Russia to seek legal advice over scuttling of new embassy plans

Russia to seek legal advice over scuttling of new embassy plans


Russia is considering legal action over the decision by Australian planning authorities to scuttle its plan for the construction of a new Russian embassy close to Parliament House.

The National Capital Authority, the federal government body responsible for planning in parts of Canberra, terminated Russia’s lease on the site due to a lack of construction activity, in line with its “use it or lose it” policy.

The Russian embassy in Canberra. Source: FacebookCredit:Facebook

Chief executive Sally Barnes said the Russian Federation had purchased rights to the premium block in 2008 with the intention of building a new embassy and while initial works had commenced, it had sat as an unfinished building site “for many years now”.

“On-going unfinished works detract from the overall aesthetic, importance and dignity of the area reserved for diplomatic missions and foreign representation in the National Capital,” she said.

“With limited blocks currently available for diplomatic purposes, unless a country can demonstrate a willingness and ability to develop the site, the NCA supports a policy of ‘Use it or lose it’.”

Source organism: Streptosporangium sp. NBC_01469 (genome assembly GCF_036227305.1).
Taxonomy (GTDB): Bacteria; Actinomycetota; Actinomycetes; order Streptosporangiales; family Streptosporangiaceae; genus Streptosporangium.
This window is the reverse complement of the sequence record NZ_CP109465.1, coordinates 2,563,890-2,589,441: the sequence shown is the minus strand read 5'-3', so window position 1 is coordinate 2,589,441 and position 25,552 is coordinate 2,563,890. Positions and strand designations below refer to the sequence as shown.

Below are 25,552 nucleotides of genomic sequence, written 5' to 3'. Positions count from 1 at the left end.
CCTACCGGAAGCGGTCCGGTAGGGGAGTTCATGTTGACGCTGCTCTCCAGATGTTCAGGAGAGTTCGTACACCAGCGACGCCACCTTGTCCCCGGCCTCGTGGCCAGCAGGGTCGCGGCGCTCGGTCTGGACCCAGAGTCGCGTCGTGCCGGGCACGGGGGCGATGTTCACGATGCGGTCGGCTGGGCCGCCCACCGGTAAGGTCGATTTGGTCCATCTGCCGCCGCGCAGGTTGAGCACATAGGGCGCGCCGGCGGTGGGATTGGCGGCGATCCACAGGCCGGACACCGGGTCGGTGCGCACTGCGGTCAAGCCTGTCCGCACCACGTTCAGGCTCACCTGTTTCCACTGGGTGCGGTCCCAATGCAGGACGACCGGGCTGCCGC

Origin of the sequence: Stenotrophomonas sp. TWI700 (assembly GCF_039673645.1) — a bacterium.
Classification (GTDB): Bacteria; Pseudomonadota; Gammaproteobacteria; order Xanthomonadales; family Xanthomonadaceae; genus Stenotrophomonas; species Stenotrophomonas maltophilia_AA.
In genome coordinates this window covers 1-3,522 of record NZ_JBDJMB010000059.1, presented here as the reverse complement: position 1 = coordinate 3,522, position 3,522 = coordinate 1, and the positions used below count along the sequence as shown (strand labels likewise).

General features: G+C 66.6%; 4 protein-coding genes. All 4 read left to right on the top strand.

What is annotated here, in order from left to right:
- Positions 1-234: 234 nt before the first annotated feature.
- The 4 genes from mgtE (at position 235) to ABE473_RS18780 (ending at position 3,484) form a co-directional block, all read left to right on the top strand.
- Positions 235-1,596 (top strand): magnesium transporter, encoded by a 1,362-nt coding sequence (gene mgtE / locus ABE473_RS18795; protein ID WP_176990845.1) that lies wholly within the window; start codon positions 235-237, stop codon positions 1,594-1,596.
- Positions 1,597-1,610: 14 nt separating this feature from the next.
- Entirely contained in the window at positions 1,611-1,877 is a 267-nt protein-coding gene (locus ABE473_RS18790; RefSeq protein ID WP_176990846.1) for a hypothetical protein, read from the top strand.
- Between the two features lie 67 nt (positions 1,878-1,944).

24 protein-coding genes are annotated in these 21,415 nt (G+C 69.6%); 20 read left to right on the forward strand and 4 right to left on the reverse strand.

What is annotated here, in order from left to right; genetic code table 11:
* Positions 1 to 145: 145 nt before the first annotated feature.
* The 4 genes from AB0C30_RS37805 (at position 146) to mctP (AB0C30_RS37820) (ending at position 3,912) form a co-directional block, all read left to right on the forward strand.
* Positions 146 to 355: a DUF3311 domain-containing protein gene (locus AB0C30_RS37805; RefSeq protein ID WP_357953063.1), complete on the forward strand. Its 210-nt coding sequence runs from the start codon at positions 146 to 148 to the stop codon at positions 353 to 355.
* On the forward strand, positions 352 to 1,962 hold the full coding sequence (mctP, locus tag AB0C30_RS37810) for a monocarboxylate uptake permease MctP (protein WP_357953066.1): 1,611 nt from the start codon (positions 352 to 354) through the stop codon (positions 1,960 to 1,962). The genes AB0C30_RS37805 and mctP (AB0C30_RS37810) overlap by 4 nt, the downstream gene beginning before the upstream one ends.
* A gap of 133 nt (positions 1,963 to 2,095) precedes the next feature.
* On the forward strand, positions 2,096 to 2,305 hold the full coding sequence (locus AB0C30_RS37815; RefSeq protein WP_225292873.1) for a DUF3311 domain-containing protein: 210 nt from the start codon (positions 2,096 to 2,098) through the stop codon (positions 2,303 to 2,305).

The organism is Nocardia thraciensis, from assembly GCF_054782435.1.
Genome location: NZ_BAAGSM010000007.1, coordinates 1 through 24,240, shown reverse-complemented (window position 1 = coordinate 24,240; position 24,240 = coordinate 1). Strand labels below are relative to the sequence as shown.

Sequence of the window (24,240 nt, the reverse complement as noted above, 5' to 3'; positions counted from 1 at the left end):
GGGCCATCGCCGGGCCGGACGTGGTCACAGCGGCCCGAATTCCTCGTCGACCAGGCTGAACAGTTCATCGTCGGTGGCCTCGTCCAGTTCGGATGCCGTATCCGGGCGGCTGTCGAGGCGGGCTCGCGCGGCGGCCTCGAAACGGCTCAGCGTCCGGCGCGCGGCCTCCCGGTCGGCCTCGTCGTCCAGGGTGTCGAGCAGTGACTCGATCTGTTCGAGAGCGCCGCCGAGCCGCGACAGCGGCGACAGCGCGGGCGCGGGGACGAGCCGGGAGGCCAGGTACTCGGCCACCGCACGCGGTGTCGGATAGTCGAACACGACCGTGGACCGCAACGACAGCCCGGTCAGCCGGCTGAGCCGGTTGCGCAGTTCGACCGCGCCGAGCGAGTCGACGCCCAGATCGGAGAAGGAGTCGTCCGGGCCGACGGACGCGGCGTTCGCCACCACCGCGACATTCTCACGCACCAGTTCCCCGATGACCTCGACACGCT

Russia had been seeking to build a new embassy in the Canberra suburb of Yarralumla, where the bulk of diplomatic missions are located, to replace their existing site in the nearby suburb of Griffith.

As part of the lease, Russia had agreed to finish the new embassy within three years.

In a statement, the Russian embassy said it would seek legal advice “on the unprecedented and highly unwelcome move by the NCA”.

“It is really puzzling why the NCA chose to terminate the lease now that the construction process at Yarralumla site has been steadily going on uninterrupted for the last two plus years with results already very much visible and prospects rather clear,” the statement said.

The NCA said the decision to terminate the lease of the Yarralumla site did not affect the existing embassy.

Russia would be able to submit a new application for the site, but has been given 20 days to clear the Yarralumla site.

It will be returned into the pool of land available for diplomatic use.

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